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Flesh Fly vs. Horsefly

Rhonda in San Diego, California, and her husband have a dispute over the proper nomenclature for flies that occasionally wing their way into their home. He wants to call a large fly a horsefly, but she has a biology and animal-husbandry background...

Circus of Puffins

Puffins are clownish-looking birds; a group of them is sometimes referred to as a circus of puffins. This is part of a complete episode.

Just Fell Off the Turnip Truck

Sam from St. Paul, Minnesota, says his dad often used the expressions Do you think I just fell off the turnip truck? and I didn’t just fall off the turnip truck, meaning “I’m not naive” or “Do you think I was born...

What We Say When Smoke Blows Our Way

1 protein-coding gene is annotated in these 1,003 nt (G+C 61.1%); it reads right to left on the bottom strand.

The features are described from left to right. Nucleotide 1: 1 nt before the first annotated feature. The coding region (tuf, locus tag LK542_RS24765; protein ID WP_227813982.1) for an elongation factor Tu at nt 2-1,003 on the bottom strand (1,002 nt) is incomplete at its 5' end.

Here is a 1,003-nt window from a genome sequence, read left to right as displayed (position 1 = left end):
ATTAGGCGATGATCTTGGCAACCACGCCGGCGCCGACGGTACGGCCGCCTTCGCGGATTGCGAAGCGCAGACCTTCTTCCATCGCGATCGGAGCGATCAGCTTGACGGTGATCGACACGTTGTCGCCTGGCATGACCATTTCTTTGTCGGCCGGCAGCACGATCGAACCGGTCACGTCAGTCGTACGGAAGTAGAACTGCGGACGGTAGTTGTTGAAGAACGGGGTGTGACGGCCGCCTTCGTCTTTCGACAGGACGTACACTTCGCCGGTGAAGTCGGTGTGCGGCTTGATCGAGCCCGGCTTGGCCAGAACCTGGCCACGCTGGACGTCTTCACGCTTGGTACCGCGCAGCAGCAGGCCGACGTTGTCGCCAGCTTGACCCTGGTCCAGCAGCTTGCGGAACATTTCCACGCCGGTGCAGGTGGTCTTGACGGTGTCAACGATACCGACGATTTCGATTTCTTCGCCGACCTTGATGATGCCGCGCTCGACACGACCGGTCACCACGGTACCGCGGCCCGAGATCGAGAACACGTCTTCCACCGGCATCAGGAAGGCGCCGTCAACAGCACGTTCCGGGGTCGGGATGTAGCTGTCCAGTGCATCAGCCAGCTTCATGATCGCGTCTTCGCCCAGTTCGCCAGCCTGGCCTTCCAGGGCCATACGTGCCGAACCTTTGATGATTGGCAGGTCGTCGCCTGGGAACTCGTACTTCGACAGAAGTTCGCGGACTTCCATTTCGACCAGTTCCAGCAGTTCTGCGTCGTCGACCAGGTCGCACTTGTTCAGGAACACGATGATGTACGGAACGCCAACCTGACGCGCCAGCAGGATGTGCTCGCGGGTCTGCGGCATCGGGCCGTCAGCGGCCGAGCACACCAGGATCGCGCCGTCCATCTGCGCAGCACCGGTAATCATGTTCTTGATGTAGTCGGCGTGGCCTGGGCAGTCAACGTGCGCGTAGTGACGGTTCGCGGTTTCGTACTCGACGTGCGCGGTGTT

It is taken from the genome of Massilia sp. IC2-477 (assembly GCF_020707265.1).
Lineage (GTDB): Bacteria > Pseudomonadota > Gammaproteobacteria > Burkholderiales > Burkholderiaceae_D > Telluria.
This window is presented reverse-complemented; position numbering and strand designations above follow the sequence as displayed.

On our Facebook group, listeners discuss sayings that people use when they’re sitting around a campfire and smoke comes their way. Among them: I hate rabbits, I hate little white bunny rabbits, smoke follows the tenderfoot, and smoke follows...

Radix, Radish, Radical, Eradicate

The word radish derives from Latin radix, meaning “root.” The Latin word is at the root of the English words radical and eradicate. This is part of a complete episode.

When You’ve Had the Radish

Donna in Ithaca, New York, wonders about the phrase I’ve had the radish, said by someone who’s exhausted or frustrated. It’s commonly heard in Vermont, and may be related to the French phrase je n’ais plus un radis, meaning...

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